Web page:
Chris McKitterick (mckitterick) wrote,
Chris McKitterick

Solar telescope is up and running!

I finally found a little time to finish mounting my "new" Solarmax hydrogen-alpha telescope onto an antique mount, so I can actually use it. And WOW does it work great! Here it is, on an old German equatorial mount that I found abandoned on the side of the road last summer (Seriously. It used to hold a 4" Newtonian reflector. Anyone want an old, barely usable telescope?):

The tripod is cheap and old (read: WOBBLY), and the mount's slow-motion worm-gears are stiff, but it works fine temporarily for low-power Sun-watching. I'll get myself a proper clock-drive mount on a sturdy tripod soon, but in the mean time, the Sun is available for viewing. WOWEE, did I mention it looks great through this little dedicated solar 'scope? This next photo gives you an idea of how the Sun looks through this scope (the photographer used the same instrument); if anything, it looks even more dramatic today, with filaments stretching off into space at least twice as far:

Click the image to see Mark Hellweg's Flickr page.

Note the string-like filaments and prominences along the limb of the Sun's globe, the granulation of the surface, and what appear to be "cracks" (magnetic disturbances).

When looking at the Sun, it's useful to get an idea of scale. How big are those "tiny" prominences? How miniscule are those grains of solar-stuff? Here's the Earth 'shopped near a small flare, to lend some perspective:

Click the image to see this astro-blog.

A feature of this telescope that I thought was just a marketing ploy turns out to be amazing: It's "tunable," in that you can turn a little dial between the front H-a filter and the second H-a filter, and this shifts the spectrum of light passing through to the eyepiece a little toward the red end or a little toward the blue end of the H-a band of light. What this does is alter what's most visible, much the way other Doppler effects work: Toward the blue (I know, it's ALL red, but the less-red end of the light-frequency) end, features moving toward the Earth are more visible; toward the far-red, features moving away from the Earth are more visible. I found that most prominences suddenly LEAPED INTO VIEW about 1/2 to 3/4 of the way tuned, suggesting that most of today's liveliness is taking place on the very edge or slightly toward us. Makes sense, considering we can't see the other side of the Sun's globe... and if we could, it would be the same deal over there, of course!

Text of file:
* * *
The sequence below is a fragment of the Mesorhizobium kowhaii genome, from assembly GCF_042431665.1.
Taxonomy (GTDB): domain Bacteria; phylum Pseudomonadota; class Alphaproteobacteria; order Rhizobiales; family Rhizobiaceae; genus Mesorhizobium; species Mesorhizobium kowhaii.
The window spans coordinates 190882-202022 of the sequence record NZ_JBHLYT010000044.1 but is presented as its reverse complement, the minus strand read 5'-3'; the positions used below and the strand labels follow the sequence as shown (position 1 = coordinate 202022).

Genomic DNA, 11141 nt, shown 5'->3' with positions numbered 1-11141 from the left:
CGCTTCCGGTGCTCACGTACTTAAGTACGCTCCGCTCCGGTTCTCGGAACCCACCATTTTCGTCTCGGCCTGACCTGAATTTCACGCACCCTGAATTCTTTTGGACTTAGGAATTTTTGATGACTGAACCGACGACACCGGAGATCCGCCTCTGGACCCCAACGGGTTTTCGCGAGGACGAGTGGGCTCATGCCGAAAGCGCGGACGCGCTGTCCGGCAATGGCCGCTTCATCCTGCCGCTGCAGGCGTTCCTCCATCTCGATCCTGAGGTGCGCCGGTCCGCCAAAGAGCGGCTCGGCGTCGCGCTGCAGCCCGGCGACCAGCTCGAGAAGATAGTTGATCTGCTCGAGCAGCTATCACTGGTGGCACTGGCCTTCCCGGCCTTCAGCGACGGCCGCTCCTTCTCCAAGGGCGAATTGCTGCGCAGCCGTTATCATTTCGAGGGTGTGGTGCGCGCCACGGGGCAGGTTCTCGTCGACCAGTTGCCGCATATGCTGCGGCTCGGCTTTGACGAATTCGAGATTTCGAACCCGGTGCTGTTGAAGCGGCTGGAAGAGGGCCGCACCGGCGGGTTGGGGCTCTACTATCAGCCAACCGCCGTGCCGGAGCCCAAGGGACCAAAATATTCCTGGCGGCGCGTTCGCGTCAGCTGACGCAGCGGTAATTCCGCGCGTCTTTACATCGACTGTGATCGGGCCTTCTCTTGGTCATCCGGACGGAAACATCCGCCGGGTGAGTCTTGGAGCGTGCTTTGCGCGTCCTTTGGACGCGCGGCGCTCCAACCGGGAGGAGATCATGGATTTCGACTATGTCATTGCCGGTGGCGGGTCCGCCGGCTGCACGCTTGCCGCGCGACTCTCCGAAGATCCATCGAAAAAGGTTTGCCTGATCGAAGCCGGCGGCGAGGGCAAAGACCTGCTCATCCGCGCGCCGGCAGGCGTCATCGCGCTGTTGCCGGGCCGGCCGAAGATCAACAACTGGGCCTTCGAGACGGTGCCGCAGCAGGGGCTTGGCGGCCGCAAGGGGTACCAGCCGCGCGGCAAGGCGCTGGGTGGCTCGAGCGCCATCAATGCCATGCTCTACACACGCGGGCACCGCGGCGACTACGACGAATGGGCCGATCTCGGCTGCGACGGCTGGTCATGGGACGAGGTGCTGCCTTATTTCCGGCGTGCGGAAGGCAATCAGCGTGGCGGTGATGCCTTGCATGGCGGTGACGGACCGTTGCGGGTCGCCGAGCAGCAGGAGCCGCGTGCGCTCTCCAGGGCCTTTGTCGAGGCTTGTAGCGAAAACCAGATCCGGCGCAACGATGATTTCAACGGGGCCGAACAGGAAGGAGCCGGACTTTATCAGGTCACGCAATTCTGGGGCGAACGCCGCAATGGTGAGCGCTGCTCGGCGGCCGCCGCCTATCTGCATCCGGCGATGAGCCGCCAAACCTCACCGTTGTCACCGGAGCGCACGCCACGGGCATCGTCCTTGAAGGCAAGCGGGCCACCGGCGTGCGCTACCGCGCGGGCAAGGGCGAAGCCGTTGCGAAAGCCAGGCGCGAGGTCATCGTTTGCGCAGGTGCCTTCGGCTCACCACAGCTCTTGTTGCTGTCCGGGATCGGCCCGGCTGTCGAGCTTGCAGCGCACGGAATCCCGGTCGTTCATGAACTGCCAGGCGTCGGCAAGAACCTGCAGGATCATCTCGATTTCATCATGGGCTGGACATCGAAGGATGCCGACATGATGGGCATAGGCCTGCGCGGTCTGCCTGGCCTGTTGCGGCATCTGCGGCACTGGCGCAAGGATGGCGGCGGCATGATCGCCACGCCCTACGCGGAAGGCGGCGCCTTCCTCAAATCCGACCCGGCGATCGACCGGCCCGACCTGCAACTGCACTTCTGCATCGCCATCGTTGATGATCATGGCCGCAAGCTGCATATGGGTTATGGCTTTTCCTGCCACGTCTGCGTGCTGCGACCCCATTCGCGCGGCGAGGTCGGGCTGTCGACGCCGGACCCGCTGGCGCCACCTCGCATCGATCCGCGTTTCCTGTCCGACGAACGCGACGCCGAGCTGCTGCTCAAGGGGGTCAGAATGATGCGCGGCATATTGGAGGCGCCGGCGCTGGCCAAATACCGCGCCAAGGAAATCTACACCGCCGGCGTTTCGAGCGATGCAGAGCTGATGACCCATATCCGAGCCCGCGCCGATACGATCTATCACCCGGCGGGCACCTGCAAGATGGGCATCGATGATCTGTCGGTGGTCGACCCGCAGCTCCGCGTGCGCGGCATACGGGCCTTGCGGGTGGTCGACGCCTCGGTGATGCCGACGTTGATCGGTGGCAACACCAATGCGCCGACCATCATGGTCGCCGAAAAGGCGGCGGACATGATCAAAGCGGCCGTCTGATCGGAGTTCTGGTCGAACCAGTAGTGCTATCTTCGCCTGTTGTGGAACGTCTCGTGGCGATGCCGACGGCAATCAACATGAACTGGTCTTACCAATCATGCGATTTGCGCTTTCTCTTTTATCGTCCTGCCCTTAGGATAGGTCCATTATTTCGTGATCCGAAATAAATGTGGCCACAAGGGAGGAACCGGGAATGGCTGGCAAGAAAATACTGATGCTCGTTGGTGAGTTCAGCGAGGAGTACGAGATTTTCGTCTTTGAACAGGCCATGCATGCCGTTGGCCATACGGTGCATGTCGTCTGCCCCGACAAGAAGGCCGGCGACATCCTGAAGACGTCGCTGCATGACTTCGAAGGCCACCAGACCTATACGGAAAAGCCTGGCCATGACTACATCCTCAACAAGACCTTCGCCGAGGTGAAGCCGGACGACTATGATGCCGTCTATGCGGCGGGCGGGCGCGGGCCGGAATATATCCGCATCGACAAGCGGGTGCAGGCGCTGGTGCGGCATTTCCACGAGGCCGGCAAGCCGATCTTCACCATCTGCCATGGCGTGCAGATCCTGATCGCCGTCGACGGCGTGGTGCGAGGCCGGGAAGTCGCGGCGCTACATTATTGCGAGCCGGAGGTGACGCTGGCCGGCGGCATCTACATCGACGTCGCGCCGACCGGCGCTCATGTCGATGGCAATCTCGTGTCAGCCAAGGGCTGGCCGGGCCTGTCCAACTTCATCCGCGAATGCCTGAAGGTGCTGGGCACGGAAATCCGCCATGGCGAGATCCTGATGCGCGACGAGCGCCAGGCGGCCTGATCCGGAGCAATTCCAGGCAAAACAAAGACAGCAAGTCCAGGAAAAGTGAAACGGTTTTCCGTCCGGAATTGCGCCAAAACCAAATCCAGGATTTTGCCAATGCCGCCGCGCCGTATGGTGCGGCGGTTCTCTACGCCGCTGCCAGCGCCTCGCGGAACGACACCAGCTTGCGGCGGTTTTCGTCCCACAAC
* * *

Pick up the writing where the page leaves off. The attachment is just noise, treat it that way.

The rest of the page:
Here's someone having fun naming prominences (you'll have to follow the link to the original to see the full-size image in order to read the sometimes whimsical names):

Click the image to see the big image.

As I was watching the Sun, my neighbor Bret stopped by his house while running errands, saw me, and strolled over for a view. Even he was able to see these details - surprising, because getting a good look through a telescope pointed at the Sun requires practice. You need to leave open both eyes while covering the one you're not using and shading the other... and focusing at the same time with your third hand. And keeping the Sun centered in the eyepiece by turning the mount's slow-motion equatorial control with your fourth hand. Wonderful to be able to share my first time!

Okay, now I'm back to work. Finals are pouring in, y'know.

Tags: astronomy, telescopes

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